Repair, recycling, reprocessing or infringement?

Date: 2020-10-16
Authors: Tracey Hendy & Robbie Boukarroum

Who should read this?

You should read this if:

  • you or your clients sell goods which can be reconditioned anywhere and sold in Australia;
  • you or your clients sell single-use medical devices which can be reprocessed anywhere and sold in Australia;
  • the goods/medical devices are patented in Australia.

This views in this article are based upon the Full Federal Court decision in Calidad Pty Ltd v Seiko Epson Corporation [2019] FCAFC 115. This decision has been appealed Calidad Pty Ltd v Seiko Epson Corporation [2020] HCA 41. Stay tuned for our new article in 2021.

Are your assumptions about infringement wrong?

Patentees may think that they have no power to stop third parties from “recycling” their used products by “restoring” them and selling them on the market in direct competition with their own products. However, in Australia, this is not necessarily the case.

Depending on the nature of the third party’s actions to restore the recycled product, such restoration may in fact constitute infringement. This article is designed to help patentees identify when actions of a competitor cross the line into patent infringement. There are also steps that the patentee can take to increase the prospects of the court finding infringement.

What about exhaustion of rights?

The exhaustion of rights doctrine is a concept of patent law whereby, upon a first authorised sale of a patented good by or with the approval of a patentee, all patent rights in the subject matter of the invention are exhausted. This approach is adopted in several jurisdictions, most notably the United States. Currently, Australia does not have such an exhaustion of rights doctrine.

Implied licence

Australia has adopted an “implied licence” approach from UK authorities. Under an implied licence construct, the patentee implicitly provides a licence to the purchaser to use a product, unless the patentee imposes conditions at the time of sale1. tThese are effectively the rights we would ordinarily expect with owning an ordinary product, including the right to use or sell the purchased product.

This implied licence construct is necessary because the Australian Patents Act sets out exclusive rights to the patentee to “exploit” the patented product including the right to make, hire, sell or otherwise dispose of the product, offer to make, sell, hire or otherwise dispose of it, use or import it, or keep it for the purpose of doing any of those things. If not for the implied licence, the purchaser would infringe the exclusive rights of the patentee.

However, not all downstream actions of the purchaser or subsequent acquirer of goods are permissible. Repair is permissable. The making and remaking of patented goods by a purchaser or subsequent acquirer are carved out of the implied licence2.


The case law treats the act of repair inconsistently, in some cases expanding the scope of an implied licence to encompass the right to repair a patented product and in other cases regarding the act of repair as being outside the exclusive rights of the patentee and thus not constituting infringement of the patent in any case3.

Irrespective of which of the above approaches is ultimately correct, the key point is that repair of a product is permissible and not considered an infringing act.

This article considers the boundary between actions that constitute repair and those that cross the boundary into remaking. The acts of refurbishment, reconditioning and reprocessing must be examined for what they are and ascribed as either an allowable repair or infringing remaking4.

Repair vs. Making

The courts have stated that the question of whether certain restorative actions on a patented product by a third party reconditioner amount to repair or remaking is a “matter of fact and degree”5.

Two relatively recent UK cases are instructive because the actions of the reconditioner sit close to the borderline between repair and remaking and thus illuminate the difficulties in characterising the actions of the reconditioner. The cases are thus helpful in identifying the criteria to evaluate which side of the repair/making dichotomy the action of a reconditioner fall.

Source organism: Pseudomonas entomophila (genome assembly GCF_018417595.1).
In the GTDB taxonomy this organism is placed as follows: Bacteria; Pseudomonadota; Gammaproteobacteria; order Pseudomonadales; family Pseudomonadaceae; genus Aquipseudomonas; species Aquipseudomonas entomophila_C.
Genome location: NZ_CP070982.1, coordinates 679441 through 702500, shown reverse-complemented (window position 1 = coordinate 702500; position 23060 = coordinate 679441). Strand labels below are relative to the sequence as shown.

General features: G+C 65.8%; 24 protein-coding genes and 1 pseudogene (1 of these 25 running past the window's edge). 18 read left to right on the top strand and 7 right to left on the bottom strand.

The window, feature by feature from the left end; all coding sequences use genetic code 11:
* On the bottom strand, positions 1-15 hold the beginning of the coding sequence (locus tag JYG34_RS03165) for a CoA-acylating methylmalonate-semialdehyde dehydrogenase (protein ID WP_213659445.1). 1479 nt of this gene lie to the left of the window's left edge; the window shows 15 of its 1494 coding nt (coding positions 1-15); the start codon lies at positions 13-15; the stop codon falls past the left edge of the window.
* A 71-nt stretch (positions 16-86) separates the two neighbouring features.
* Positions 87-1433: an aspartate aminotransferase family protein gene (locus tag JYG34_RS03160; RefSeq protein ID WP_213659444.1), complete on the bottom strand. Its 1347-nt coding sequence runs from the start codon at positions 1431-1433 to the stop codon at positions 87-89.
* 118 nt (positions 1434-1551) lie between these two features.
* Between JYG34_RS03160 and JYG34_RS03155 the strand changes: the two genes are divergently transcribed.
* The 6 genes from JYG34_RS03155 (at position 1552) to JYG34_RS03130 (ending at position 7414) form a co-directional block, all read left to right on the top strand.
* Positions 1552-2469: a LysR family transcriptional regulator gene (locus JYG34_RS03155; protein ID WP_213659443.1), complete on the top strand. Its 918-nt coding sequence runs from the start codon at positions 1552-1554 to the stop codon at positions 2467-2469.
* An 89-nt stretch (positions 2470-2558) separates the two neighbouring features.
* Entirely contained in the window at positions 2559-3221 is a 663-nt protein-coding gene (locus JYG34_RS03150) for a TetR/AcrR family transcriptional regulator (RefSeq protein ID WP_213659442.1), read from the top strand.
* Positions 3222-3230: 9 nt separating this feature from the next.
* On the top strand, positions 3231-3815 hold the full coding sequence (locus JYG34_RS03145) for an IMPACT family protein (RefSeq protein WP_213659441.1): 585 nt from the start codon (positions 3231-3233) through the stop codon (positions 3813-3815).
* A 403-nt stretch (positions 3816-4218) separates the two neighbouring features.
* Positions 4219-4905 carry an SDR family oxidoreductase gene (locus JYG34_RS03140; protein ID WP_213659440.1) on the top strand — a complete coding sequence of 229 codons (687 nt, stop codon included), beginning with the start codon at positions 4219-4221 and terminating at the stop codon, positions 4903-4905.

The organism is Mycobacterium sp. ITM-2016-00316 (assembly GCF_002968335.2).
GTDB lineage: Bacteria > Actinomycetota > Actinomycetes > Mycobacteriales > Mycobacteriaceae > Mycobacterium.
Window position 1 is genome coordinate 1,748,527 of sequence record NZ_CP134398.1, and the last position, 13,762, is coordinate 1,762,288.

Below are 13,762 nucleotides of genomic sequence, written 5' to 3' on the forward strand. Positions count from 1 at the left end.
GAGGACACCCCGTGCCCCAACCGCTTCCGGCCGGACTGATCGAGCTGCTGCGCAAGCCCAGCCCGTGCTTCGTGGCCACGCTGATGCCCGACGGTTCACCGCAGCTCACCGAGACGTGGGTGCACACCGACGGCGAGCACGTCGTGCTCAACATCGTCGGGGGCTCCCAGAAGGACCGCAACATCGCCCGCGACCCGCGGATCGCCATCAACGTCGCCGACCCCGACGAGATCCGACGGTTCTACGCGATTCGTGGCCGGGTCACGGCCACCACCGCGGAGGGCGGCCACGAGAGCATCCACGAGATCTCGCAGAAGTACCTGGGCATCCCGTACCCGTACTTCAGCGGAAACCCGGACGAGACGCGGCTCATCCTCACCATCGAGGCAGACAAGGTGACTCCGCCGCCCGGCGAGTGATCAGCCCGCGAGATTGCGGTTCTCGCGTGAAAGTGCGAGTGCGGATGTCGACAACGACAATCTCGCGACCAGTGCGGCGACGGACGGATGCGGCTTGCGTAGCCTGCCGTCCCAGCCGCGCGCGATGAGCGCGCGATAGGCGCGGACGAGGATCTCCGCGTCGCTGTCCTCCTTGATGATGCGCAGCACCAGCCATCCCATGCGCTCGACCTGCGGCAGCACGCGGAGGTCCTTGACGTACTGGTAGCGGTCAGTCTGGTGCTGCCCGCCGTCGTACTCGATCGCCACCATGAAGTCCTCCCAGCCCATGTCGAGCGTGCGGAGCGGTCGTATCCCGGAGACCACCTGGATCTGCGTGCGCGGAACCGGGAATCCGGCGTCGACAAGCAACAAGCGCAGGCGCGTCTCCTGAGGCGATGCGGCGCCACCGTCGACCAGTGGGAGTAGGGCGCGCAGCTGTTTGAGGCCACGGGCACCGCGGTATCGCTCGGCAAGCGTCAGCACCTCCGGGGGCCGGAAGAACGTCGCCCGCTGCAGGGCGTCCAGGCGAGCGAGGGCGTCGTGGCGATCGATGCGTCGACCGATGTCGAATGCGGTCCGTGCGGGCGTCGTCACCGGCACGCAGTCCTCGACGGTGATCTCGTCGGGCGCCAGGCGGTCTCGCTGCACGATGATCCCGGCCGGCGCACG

The following decisions were recently cited with approval by the Australian Full Federal Court in the decision6 discussed below. Whilst UK cases are not necessarily binding on Australian courts, they can be persuasive.

United Wire Ltd v Screen Repair Services (Scotland) Ltd7 

This decision involved sifting screens used to recycle drilling fluid in the oil drilling industry. The sifting screen is a replaceable part that is installed in a vibratory sifting machine. The screen itself has a frame with two layers of wire mesh which are held at different tensions.

In this case, there were two patents involved. In the first patent, the claimed invention related to the sifting screen having two layers of mesh, which are intended to strike each other in use to remove blockages in the mesh. This action tended to wear out the meshes more quickly than the frame.

In the second patent, the frame of the sifting screen was flexible so that it could be flattened out on being fitted into the sifting machine to restore the tension in the meshes.

Once the meshes were spent, the defendant acquired the used frames from the plaintiff’s customers and reconditioned them by:

1. Stripping them down to the bare metal and recoating;

2. Adding the two layers of mesh, bonding the mesh to the frame and trimming the excess mesh.

The House of Lords held that the question raised was “one of fact and degree”, and ultimately found that the defendants actions were not actions of repair, but of re-manufacture (i.e. re-making). One of the contributing factors was that the patented product ceased to exist once the meshes were removed and then a screen was then re-made.

Schütz (UK) Ltd v Werit (UK) Ltd8

This is a decision of the Supreme Court of the United Kingdom in 2013 concerning international bulk containers otherwise known as IBCs which are used for transporting a wide range of liquids in bulk.

The claimed invention for the IBC had three parts: a pallet, a replaceable bottle, and an outer cage. Of particular importance to this case was the fact that the inventiveness lay in the features of the cage.

Werit provided the bottle to a reconditioner named Delta who replaced the bottle inside the cage and did some minor repairs to the cage.

The UK Court of Appeal held that there was remaking because the IBC ceased to exist once the bottle was removed. However, on appeal, the UK Supreme Court overturned the lower court’s decision and characterised the actions as repair. Thus, the mere fact of a patented product “ceasing to exist” is not solely determinative of whether or not re-making, and hence infringement, has occurred.